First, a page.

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Taking a microscopic look at our seas

A scanning electron microscope image of the dinoflagellate Lingulodinium polyedra. Photo: Callum Whyte, SAMS
A scanning electron microscope image of the dinoflagellate Lingulodinium polyedra. Photo: Callum Whyte, SAMS

Scientists have completed the first ever assessment of how plankton communities are changing in coastal waters and shelf seas around the UK.

Using an 11-year time-series of data, the findings create a snapshot of how plankton communities have changed and shows that the patterns of change differ spatially in UK waters.

Writing in the Ecological Indicators journal, researchers say the study offers an important preliminary insight into the status of the plankton, which play a pivotal role in the health of our seas.

A co-author on the paper is phytoplankton expert Professor Paul Tett of the Scottish Association for Marine Science (SAMS). He set up one of the oldest sampling sites in the UK, known as the Lorn Pelagic Observatory, more nearly 50 years ago and it is now one of 13 fixed sites around the country.

Prof Tett said: “Knowing the abundance of phytoplankton and the types of species in our waters is crucial for understanding what is happening in our marine ecosystems. Phytoplankton are the grass and trees of the sea – everything else depends on these microscopic organisms.

“Our central station was first sampled on January 6, 1970 and since then we have been observing the types of phytoplankton there and the abundance of each species. It is a bit like monitoring how much woodland is in a particular area, which species of trees and smaller plants are there, and the seasons in which they come into leaf and flower. One of the reasons we need frequent monitoring is because, unlike trees, phytoplankton are moved by water currents and can increase or decrease in numbers within days.”

The central station of the Lorn Pelagic Observatory is off the Greag Isles, near to SAMS. The observatory also includes sampling stations in lochs Creran, Etive and Spelve, where conditions have been studied by several generations of research students. In response to the growing number of data sets Prof Tett and his colleagues had amassed, he created software that shows changes in the balance of species in the phytoplankton. This method has been adopted nationwide, giving this new study a direct comparison between local sites.

The study was conducted by a network of world-leading scientific institutions and government bodies, led by the University of Plymouth, and also including: SAMS, Plymouth Marine Laboratory; National Museum of Natural History, France; Environment Agency; Marine Scotland Science; National Oceanography Centre; Centre for Environment, Fisheries and Aquaculture Science; The Marine Biological Association; Agri-Food & Biosciences Institute; Trinity College Dublin.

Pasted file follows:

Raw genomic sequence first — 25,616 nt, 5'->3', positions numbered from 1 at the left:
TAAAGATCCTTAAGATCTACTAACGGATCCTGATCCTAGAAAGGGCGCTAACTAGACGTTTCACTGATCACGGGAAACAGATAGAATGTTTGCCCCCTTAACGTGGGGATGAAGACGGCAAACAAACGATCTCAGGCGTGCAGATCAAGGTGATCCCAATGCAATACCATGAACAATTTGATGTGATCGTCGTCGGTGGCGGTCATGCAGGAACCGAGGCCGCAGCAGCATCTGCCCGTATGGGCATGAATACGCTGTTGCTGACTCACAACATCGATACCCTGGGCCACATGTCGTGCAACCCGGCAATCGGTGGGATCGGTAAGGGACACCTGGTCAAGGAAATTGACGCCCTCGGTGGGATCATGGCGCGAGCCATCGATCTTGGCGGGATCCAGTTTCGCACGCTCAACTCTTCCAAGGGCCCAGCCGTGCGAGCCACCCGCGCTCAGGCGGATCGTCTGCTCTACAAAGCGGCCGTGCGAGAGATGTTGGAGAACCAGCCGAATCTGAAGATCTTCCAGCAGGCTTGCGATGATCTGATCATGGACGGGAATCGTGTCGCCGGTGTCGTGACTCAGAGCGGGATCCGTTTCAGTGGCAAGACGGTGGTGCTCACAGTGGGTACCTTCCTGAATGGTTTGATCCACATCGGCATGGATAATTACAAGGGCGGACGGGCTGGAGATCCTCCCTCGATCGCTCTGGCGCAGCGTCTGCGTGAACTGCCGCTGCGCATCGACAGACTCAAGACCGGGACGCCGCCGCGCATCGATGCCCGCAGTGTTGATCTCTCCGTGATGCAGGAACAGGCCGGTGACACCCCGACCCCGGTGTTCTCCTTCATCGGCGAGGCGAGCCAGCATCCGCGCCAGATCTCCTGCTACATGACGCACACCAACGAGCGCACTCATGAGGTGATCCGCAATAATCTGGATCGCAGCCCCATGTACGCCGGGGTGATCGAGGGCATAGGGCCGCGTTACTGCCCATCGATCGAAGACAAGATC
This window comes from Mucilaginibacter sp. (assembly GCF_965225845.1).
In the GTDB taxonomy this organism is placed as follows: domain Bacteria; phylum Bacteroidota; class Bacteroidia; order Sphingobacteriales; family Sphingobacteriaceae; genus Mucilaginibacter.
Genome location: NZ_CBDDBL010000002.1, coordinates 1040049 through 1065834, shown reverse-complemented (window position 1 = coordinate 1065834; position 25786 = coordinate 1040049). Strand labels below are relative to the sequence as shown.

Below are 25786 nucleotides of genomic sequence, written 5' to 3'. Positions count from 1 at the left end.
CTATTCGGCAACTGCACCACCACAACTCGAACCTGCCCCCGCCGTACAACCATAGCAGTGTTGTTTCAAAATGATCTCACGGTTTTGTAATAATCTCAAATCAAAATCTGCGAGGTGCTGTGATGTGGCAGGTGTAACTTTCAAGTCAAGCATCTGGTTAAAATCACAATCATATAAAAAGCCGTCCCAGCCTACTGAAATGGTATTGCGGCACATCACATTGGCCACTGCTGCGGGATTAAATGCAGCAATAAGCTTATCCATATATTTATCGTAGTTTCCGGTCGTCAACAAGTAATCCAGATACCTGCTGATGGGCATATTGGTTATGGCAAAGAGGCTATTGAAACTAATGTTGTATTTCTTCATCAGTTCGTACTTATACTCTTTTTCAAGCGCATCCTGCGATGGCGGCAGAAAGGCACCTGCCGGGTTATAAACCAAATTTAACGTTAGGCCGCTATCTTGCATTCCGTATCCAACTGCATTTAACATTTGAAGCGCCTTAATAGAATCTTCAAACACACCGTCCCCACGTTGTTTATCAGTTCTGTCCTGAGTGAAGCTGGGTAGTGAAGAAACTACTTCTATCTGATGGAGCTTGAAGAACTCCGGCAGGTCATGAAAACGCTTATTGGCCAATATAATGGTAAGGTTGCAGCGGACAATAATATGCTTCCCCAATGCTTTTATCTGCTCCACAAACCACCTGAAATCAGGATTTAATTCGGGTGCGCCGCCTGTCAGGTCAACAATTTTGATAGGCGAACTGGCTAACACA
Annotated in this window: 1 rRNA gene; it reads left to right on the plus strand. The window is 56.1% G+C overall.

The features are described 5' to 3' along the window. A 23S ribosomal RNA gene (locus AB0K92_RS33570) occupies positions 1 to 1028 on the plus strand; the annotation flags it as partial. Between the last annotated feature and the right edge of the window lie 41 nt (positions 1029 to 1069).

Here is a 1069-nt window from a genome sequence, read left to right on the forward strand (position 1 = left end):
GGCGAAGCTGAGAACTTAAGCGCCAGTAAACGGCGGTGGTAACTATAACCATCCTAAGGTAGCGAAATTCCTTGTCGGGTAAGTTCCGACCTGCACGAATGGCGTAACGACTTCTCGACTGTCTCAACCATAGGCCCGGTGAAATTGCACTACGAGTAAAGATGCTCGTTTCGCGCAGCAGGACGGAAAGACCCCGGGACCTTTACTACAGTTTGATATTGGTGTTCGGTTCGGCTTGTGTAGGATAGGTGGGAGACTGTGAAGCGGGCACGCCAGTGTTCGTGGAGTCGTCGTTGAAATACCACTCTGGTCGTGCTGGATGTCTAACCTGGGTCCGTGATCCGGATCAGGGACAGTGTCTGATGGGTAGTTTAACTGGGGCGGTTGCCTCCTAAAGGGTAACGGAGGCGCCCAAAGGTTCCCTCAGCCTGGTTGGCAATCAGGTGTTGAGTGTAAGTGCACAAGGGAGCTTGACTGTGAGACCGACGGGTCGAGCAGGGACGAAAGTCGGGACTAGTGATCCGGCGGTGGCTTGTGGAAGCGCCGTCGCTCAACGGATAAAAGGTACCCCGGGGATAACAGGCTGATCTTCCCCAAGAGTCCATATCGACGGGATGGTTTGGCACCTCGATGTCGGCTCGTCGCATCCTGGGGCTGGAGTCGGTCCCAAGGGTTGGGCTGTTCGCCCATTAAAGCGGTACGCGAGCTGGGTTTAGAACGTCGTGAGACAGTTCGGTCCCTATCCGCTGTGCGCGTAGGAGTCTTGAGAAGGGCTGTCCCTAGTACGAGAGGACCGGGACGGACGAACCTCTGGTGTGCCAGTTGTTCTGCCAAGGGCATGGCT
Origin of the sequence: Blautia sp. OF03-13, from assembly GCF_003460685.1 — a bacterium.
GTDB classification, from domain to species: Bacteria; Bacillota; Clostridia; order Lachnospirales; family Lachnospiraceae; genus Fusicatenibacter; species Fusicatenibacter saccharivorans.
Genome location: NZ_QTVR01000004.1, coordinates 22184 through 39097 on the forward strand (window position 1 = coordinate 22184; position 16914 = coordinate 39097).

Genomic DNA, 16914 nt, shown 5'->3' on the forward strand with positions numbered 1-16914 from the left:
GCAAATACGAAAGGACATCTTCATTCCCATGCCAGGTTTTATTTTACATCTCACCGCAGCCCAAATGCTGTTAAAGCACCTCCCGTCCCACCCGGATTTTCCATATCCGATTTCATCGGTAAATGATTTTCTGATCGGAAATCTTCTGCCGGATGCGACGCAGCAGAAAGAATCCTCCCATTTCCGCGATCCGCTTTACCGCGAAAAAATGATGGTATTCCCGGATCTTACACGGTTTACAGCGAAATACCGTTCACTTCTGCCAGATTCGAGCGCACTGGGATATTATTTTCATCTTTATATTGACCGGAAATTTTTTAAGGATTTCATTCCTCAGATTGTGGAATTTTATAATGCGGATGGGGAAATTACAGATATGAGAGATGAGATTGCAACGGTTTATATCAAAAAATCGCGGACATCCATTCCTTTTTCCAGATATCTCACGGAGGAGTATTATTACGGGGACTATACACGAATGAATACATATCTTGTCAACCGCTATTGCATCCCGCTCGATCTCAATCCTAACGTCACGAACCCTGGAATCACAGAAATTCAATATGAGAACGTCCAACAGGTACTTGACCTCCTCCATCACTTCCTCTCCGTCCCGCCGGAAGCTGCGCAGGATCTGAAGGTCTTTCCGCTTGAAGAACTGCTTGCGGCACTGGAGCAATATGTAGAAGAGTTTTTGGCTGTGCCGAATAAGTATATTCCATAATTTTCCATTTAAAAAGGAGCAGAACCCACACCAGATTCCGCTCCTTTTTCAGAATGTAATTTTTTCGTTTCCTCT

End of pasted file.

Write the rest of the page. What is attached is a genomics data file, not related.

Lead author Dr Abigail McQuatters-Gollop, Lecturer in Marine Conservation at the University of Plymouth and a Knowledge Exchange Fellow funded by the Natural Environment Research Council (NERC), said: “For the first time ever we have a method to investigate how plankton are changing throughout UK waters.

“Without plankton we won’t have oxygen to breathe, fish to eat, or larger marine mammals to admire. Their health is important to the entire marine ecosystem and this research is a critical step in evaluating the environmental status of the pelagic habitat.”

In the UK and the Northeast Atlantic region, changes to plankton functional groups – or ‘lifeforms’ – is the formally accepted policy indicator used to assess Good Environmental Status (GES) for pelagic habitats under the Marine Strategy Framework Directive (MSFD).

Initially adopted by the European Union in June 2008, the legislation was updated in 2017 to give clearer guidelines as to what countries should do in order to achieve GES for European waters by 2020. Adopted into UK law, the policy of seeking GES will continue independent of Brexit.

This study forms the foundation of the UK’s 2020 MSFD assessment for pelagic habitat biodiversity and food webs. It was supported by funding from Defra, NERC and the devolved administrations in Scotland and Northern Ireland, and builds on Defra’s Lifeform and State Space project, which was led by the Agri-Food and Biosciences Institute in Northern Ireland and completed in 2015.

The full study – Plankton lifeforms as a biodiversity indicator for regional-scale assessment of pelagic habitats for policy by McQuatters-Gollop et al – is published in Ecological Indicators, DOI: 10.1016/j.ecolind.2019.02.010.